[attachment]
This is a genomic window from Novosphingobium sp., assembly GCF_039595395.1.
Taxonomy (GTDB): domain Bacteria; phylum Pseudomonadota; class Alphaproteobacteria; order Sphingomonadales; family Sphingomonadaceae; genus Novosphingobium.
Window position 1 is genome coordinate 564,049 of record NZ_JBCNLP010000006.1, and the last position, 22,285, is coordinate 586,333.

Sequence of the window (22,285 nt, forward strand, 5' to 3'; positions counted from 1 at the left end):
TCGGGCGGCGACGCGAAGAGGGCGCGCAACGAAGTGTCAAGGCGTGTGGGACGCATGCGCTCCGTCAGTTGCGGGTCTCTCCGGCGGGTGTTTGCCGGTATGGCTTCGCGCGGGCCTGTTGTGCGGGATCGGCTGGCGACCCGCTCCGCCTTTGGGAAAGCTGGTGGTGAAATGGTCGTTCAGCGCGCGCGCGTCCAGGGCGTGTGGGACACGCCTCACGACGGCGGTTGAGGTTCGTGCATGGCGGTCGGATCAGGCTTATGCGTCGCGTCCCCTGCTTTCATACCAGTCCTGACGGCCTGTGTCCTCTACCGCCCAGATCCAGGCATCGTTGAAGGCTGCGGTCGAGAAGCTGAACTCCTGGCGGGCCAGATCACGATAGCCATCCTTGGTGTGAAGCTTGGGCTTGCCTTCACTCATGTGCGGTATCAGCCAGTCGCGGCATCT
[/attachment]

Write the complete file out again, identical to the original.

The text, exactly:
This is a genomic window from Novosphingobium sp., assembly GCF_039595395.1.
Taxonomy (GTDB): domain Bacteria; phylum Pseudomonadota; class Alphaproteobacteria; order Sphingomonadales; family Sphingomonadaceae; genus Novosphingobium.
Window position 1 is genome coordinate 564,049 of record NZ_JBCNLP010000006.1, and the last position, 22,285, is coordinate 586,333.

Sequence of the window (22,285 nt, forward strand, 5' to 3'; positions counted from 1 at the left end):
TCGGGCGGCGACGCGAAGAGGGCGCGCAACGAAGTGTCAAGGCGTGTGGGACGCATGCGCTCCGTCAGTTGCGGGTCTCTCCGGCGGGTGTTTGCCGGTATGGCTTCGCGCGGGCCTGTTGTGCGGGATCGGCTGGCGACCCGCTCCGCCTTTGGGAAAGCTGGTGGTGAAATGGTCGTTCAGCGCGCGCGCGTCCAGGGCGTGTGGGACACGCCTCACGACGGCGGTTGAGGTTCGTGCATGGCGGTCGGATCAGGCTTATGCGTCGCGTCCCCTGCTTTCATACCAGTCCTGACGGCCTGTGTCCTCTACCGCCCAGATCCAGGCATCGTTGAAGGCTGCGGTCGAGAAGCTGAACTCCTGGCGGGCCAGATCACGATAGCCATCCTTGGTGTGAAGCTTGGGCTTGCCTTCACTCATGTGCGGTATCAGCCAGTCGCGGCATCT